We were sad to have to put our yucky shoes and socks back on a head back out into the rain. Once back at the hotel, we undressed our feet and marvel at the fact that I had actually developed a few bruises on my ankles and Dan's foot was cramped up. By morning however, we were feeling great...which was good, because we mad many miles to trek before heading home!



Sunday did not bring relief from the rain. We checked out of the hotel and headed to the train station where we stored our bags in a locker for the day. After enjoying breakfast and a cup of coffee, we explored the YM Oceanic and Art Museum near the harbour. This museum featured the history of the Yang Ming Shipping Company as well as the history of the building and harbour. It included an exhibit on Global Warming and the effects of pollution on Taiwan. We also saw some amazing photos done by a Taiwanese photographer who has traveled to the North and South Poles numerous times.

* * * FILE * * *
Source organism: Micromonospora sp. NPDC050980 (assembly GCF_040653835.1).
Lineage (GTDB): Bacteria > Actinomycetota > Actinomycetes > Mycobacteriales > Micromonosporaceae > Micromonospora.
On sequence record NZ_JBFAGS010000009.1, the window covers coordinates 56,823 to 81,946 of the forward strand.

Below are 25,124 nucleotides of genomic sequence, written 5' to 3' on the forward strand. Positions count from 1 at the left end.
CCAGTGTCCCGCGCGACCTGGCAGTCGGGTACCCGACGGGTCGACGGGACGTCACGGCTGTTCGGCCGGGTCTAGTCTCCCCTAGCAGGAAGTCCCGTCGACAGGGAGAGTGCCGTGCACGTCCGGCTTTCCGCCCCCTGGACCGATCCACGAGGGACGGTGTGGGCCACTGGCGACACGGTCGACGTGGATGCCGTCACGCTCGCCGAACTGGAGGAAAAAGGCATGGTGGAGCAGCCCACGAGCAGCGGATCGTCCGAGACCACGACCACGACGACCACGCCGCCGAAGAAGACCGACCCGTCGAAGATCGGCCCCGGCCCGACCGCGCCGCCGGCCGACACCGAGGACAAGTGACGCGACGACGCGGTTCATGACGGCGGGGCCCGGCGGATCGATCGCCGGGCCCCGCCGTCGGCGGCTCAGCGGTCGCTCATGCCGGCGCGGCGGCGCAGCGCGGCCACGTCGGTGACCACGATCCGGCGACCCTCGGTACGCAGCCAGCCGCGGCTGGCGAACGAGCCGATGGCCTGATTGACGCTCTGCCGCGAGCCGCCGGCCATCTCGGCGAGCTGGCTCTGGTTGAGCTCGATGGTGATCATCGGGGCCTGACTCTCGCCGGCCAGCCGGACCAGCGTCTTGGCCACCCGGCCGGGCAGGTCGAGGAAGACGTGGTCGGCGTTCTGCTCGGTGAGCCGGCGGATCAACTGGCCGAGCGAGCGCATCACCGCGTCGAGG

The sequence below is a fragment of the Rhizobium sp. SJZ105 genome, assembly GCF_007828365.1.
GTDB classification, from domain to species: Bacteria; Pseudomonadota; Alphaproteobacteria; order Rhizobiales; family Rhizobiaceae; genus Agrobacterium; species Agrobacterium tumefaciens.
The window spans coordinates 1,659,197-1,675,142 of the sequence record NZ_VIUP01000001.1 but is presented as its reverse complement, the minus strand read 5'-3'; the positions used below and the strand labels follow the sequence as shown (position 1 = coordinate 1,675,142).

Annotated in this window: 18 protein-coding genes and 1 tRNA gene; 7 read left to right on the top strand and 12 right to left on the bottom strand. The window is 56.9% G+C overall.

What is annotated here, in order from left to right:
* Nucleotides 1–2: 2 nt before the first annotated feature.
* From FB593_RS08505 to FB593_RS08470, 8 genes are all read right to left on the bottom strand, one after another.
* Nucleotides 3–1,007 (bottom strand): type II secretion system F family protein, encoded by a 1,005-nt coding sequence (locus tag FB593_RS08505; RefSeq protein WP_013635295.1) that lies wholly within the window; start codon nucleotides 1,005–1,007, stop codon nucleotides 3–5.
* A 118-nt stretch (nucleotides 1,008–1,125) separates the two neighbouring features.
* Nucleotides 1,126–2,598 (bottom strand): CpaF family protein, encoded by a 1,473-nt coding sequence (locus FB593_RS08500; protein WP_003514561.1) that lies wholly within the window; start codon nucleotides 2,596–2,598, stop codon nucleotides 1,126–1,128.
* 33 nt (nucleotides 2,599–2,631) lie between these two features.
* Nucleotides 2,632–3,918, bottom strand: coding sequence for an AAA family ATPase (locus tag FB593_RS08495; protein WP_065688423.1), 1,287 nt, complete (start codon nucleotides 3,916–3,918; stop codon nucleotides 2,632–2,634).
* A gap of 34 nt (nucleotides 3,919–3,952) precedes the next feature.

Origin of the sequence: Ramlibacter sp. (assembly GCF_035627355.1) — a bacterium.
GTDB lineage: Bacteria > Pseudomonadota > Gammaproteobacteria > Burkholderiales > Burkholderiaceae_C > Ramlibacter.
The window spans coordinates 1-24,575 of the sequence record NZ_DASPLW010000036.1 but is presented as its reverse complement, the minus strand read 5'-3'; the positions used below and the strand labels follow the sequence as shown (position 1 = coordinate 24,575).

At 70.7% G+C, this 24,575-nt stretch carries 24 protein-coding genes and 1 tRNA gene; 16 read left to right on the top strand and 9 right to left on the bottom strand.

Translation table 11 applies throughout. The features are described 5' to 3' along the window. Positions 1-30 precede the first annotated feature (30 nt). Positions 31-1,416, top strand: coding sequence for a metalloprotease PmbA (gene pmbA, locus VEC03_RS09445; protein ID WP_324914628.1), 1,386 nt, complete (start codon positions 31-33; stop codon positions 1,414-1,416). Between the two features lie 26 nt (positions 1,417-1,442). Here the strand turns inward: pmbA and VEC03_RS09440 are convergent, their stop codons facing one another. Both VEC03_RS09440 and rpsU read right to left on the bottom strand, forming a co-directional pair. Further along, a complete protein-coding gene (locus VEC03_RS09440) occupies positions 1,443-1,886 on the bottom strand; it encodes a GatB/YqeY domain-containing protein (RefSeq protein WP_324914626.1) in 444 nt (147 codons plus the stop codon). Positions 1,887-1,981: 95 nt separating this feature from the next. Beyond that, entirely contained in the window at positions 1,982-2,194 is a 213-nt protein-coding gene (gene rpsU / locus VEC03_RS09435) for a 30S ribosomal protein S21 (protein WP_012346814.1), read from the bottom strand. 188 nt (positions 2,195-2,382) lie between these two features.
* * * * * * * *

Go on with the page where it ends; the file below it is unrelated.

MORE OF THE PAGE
Next we headed to the Keelung Cultural Center where they have free art exhibits. The building itself was worth checking out as it is very Victorian and overlooks the harbour opposite the museum.


Our final stop was the Jungjeng Park. This park includes many temples and shrines all leading to a giant statue of Guanyin - the goddess of mercy. She is guarded by two giant golden lions and overlooks the harbour and the city. Unfortunately, in my excitement to update the blog, I lost half of our pictures, including almost all of this park.

While in the park, we met a lovely American couple who were aboard the cruise ship that had docked in the harbour and were enjoying a rainy tour of Keelung. We talked with them a while, sharing about our experience in Taiwan and teaching English, then walked around the town a little more before parting ways.

We found a delicious Japanese restaurant for dinner, then headed back to the train station for the ride home, which was extremely cold in our wet clothes as the trains are still air conditioned! While we enjoyed out time in Keelung and the unexpected surprises, we plan to return on a not-so-rainy weekend when we can enjoy it even more - and next time I won't lose the pictures!!!